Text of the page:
Many big websites use the Drupal CMS. Drupal users need only install a couple modules and they will be able to choose their imaging library in Drupal’s GUI. That will take a good healthy three or four minutes. The hardest and most tedious part by far is reading my How-To post on the subject.
Super-fancy, custom-built websites, like the big news sites, may use any imaging library, but the chances are pretty good that a given site uses ImageMagick. And ImageMagick has likely been told to strip metadata. If that’s the case, it’s as simple as telling it not to by deleting an argument. Obviously, that’s a developer thing. And nobody is going to change a live server absent a pretty good argument for doing so. But when it comes down to it, it’s not a big deal.
If your website is static and your images are processed externally from your site and you have metadata stripping going on, just tell whoever or whatever is doing the stripping to stop doing that!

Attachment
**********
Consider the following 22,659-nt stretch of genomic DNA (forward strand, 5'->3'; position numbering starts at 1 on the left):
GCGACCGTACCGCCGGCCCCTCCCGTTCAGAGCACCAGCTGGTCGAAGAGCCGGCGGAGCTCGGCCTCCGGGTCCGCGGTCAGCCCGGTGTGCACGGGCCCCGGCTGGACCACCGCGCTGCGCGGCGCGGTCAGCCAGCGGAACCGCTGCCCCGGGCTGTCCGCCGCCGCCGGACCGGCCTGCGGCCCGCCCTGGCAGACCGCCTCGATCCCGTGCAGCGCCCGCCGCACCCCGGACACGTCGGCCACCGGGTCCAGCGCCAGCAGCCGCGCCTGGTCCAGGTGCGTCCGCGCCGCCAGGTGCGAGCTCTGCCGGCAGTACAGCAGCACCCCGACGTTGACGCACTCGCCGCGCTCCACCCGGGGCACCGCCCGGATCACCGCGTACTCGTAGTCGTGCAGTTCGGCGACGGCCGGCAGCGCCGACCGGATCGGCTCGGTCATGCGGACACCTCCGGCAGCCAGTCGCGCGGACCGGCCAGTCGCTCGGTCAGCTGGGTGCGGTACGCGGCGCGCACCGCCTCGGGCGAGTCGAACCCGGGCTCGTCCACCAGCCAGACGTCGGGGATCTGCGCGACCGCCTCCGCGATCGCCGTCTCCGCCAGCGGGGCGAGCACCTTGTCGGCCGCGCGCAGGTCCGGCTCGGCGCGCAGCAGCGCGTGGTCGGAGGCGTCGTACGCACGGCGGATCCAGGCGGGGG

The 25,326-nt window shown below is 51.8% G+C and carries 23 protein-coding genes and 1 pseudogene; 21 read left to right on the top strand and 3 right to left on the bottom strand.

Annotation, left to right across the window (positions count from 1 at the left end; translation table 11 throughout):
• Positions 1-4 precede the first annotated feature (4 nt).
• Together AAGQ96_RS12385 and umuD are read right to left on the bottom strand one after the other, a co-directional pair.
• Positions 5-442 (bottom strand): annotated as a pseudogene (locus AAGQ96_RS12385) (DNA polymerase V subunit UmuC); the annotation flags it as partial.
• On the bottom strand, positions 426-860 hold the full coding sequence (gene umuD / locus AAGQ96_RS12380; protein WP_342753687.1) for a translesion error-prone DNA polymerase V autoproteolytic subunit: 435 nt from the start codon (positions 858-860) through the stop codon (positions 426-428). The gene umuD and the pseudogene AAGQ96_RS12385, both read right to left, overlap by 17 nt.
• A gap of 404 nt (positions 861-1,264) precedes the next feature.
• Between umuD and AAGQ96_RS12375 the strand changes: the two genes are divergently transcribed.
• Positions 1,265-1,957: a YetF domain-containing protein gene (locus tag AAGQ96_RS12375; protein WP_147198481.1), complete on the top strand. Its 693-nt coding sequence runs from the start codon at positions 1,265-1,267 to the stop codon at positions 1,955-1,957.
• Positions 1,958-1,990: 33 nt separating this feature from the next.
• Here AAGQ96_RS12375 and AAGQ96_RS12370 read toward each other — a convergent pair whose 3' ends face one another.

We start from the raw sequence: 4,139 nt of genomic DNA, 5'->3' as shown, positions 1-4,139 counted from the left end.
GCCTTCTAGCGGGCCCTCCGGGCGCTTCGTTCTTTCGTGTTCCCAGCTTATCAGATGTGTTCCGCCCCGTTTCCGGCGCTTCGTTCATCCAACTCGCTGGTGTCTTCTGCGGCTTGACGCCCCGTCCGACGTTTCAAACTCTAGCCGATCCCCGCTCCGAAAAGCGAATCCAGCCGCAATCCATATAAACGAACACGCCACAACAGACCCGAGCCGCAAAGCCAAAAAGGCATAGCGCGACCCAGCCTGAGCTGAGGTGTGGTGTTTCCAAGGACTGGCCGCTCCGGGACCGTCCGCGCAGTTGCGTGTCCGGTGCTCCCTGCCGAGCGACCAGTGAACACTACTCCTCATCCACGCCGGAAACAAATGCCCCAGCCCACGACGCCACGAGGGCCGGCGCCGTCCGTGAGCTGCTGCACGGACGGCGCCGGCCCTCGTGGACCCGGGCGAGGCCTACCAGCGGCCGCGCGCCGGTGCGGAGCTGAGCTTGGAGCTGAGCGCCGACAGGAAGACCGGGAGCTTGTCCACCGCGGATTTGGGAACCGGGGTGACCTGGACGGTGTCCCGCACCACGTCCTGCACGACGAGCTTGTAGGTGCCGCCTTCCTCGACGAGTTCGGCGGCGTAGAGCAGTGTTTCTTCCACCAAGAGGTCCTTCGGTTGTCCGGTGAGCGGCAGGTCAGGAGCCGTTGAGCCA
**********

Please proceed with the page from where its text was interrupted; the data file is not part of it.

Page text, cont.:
Another way to trigger “Licensable”
You can also enable the Licensable feature on your page itself, with schema.org structured data. This is a page-by-page and image-by-image thing, and you have to do it, as opposed to just letting Google parse the embedded metadata from your images. That’s a lot more work. Structured data is able to override embedded metadata, so that might be a reason to go that way.
Photographers and website operators alike – when should we make ourselves ready?
Well, right now would be good.
Seriously, we’re only being asked to do stuff we should already be doing anyway. All we really need to do is check and make sure our metadata templates are in good shape if we’re photographers and make sure our website is behaving as it should if we are website operators. We should check this stuff periodically anyhow.
Google says that Licensable should be up and running by late April, 2020. The more compatible content we have up before then, the better.
Will I zoom to the top of the SERP?
Google is saying that participation in Licensable will not be a ranking factor. That makes total sense. Right now there just isn’t enough properly marked-up content out there for Google to use as a basis for judgment. That said, in the long term, doing stuff that Google asks us to do is usually works out to our benefit.